So last weekend, it was Cinco de Mayo and I wanted to cook a great meal for some of the guys that came over for lunch, but still have enough for the family units over in Angleton. Needless to say it was great to have good people enjoy what was cooked.
One of the items that I made was some homemade salsa. My grandmother was a big believer in making your own salsa. Most of the salsa that she made was with chile piquin (chile del monte). This small pepper is rather potent. Many of my uncles would literally drink the salsa with what ever they ate. Luckily, she would can her salsa in order for it to last year round. Talk about allowing the salsa to sit for months at a time and be stronger as time passed by.
Most of the salsa that she would make would be sauteed. For this recipe, I am going traditional by roasting and/or charring the veggies that are needed for the salsa. Also, I want to start out with a salsa that is not hot. I personally like to have salsa that has some kick, but MC can't have that as it gives some bad acid reflux.
This recipe is my own, but one of many types of salsas that I have made in the past for gatherings, parties, and well just to have in my home.
8 roma tomatoes
1 large onion
2 large poblano peppers
1/2 cup hot water
2 tbsp garlic
1 tbsp cumin
1 tsp mexican oregano
salt and pepper to taste
1 tsp cayenne
2 small handfuls of cilantro
Preheat the oven to Broil. I find that quickly broiling is much better and allows you to get the veggies nice and charred.
While the oven is heating up, cut the roma tomatoes in halves. Place into a large baking dish. Cut the onion and sprinkle across the already cut tomatoes.Drizzle the olive oil across the tomatoes and onion. Place the baking dish into the broiling oven.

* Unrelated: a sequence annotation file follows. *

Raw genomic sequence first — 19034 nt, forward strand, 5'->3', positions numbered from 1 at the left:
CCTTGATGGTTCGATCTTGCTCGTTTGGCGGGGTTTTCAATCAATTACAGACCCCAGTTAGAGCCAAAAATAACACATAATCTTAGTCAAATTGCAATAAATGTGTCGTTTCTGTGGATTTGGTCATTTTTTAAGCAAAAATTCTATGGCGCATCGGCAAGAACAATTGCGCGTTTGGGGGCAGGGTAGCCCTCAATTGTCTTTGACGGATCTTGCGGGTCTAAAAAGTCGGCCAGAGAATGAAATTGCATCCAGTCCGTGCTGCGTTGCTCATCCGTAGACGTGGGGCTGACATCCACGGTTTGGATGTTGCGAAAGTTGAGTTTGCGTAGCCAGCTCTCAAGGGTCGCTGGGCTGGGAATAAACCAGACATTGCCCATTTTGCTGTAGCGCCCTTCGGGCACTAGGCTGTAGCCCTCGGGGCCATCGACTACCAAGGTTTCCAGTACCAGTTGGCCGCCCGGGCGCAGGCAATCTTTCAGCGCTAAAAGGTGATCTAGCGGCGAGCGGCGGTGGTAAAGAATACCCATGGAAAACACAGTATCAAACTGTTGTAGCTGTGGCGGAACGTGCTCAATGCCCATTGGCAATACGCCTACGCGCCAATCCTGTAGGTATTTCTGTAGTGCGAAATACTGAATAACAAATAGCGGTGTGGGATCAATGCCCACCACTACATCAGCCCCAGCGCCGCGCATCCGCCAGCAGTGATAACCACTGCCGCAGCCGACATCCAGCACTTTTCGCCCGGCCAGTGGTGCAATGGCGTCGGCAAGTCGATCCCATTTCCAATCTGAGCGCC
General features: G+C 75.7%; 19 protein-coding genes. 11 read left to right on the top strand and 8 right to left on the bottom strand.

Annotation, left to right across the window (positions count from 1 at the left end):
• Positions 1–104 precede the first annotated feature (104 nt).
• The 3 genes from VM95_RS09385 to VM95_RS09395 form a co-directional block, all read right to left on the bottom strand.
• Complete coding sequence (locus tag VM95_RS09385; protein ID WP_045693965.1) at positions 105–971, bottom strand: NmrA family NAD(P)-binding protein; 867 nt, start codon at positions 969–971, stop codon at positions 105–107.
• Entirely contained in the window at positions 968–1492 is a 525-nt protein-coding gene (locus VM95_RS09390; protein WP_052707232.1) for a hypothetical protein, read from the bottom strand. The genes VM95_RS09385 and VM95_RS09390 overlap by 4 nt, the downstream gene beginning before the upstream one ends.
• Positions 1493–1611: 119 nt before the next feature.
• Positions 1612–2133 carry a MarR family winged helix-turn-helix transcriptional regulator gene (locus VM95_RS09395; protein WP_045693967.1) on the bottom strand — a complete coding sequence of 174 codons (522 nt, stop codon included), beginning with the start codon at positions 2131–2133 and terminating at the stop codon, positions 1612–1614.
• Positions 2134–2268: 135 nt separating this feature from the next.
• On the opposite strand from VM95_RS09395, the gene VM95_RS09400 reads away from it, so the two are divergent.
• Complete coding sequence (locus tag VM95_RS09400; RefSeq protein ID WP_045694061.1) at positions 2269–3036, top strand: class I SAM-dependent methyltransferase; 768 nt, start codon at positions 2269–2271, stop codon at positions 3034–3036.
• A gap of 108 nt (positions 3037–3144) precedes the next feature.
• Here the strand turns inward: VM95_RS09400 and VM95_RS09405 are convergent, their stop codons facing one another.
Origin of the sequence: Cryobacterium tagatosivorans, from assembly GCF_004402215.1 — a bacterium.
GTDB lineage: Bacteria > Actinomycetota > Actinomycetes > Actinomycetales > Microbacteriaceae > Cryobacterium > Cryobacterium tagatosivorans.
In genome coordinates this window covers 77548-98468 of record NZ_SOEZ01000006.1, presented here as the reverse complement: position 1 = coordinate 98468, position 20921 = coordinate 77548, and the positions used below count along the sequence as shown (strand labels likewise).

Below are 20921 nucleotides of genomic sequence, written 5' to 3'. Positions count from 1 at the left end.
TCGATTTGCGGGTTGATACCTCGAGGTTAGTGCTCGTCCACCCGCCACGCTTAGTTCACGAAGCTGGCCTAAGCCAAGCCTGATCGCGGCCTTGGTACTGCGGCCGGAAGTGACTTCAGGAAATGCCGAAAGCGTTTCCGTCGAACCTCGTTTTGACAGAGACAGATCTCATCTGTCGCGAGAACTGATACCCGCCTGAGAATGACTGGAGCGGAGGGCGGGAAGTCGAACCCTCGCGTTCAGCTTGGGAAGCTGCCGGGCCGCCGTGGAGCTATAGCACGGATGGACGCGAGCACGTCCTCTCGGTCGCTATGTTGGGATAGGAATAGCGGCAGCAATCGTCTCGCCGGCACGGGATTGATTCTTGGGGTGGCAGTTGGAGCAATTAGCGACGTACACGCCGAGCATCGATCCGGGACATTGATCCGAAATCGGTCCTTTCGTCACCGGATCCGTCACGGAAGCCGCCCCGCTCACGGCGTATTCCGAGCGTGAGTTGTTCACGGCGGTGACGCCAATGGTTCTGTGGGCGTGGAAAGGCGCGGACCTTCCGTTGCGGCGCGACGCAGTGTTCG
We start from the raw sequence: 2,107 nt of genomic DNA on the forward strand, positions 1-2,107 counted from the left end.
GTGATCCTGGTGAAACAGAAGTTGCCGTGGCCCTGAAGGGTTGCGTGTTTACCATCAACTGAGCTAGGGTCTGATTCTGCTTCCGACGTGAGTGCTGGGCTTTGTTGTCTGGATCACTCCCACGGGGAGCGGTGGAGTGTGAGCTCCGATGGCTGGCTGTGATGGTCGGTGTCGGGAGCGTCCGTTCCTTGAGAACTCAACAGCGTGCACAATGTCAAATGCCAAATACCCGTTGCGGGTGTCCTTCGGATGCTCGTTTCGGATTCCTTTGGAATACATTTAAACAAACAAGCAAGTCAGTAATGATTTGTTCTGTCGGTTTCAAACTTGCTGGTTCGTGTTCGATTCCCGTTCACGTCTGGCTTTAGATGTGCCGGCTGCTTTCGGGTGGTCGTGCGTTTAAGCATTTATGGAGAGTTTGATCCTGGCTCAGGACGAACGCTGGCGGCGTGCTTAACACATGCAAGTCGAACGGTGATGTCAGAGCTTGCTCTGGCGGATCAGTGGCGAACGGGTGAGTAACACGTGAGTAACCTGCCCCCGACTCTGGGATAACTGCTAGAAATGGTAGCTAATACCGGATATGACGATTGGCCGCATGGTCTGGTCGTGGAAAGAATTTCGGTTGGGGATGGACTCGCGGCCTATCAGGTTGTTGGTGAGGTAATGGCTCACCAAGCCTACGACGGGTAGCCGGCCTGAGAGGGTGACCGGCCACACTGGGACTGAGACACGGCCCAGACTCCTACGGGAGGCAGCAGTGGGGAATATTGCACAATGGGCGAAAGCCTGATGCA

Make sure to check the tomatoes periodically until its fully cooked or slightly charred.Take out of the oven and allow to slightly cool.
While the tomatoes/onions are cooling, get the poblano peppers and start to char them. I have done it before over my comal (hot plate), but I do find that doing it over the stove pilate works just great. Keep in mind that I currently have a gas stove. If you use an electric stove, it might not be as effective.
Once the poblano peppers have slightly cooled, use your knife and scrape the charred flesh. Make sure that the blackened parts are taken off of the pepper. Dice the pepper when you have cleaned it.
In a blender, add the hot water first. After you have added the water, add the poblano to the blender. Add a little of the actual seeds to the salsa. Poblano peppers aren't typically hot.
Add the tomatoes, onions and the rest of the spices. Keep in mind that since this doesn't have as much kick, you might want to add more seeds or extra cayenne.
Start with slightly chopping and then go to puree until the whole mixture is mixed well. Add the cilantro towards the end. This allows the cilanto to not over power the salsa.
Add the salt and pepper to taste. Making sure that you blend on occasion. I personally don't add too much salt as I sometimes like to have my salsa with some tortilla chips and the like. As with this recipe, I will be posting some other salsa recipes that I have enjoyed making in the past. If you like try this as a sauce over grilled chicken or fajitas!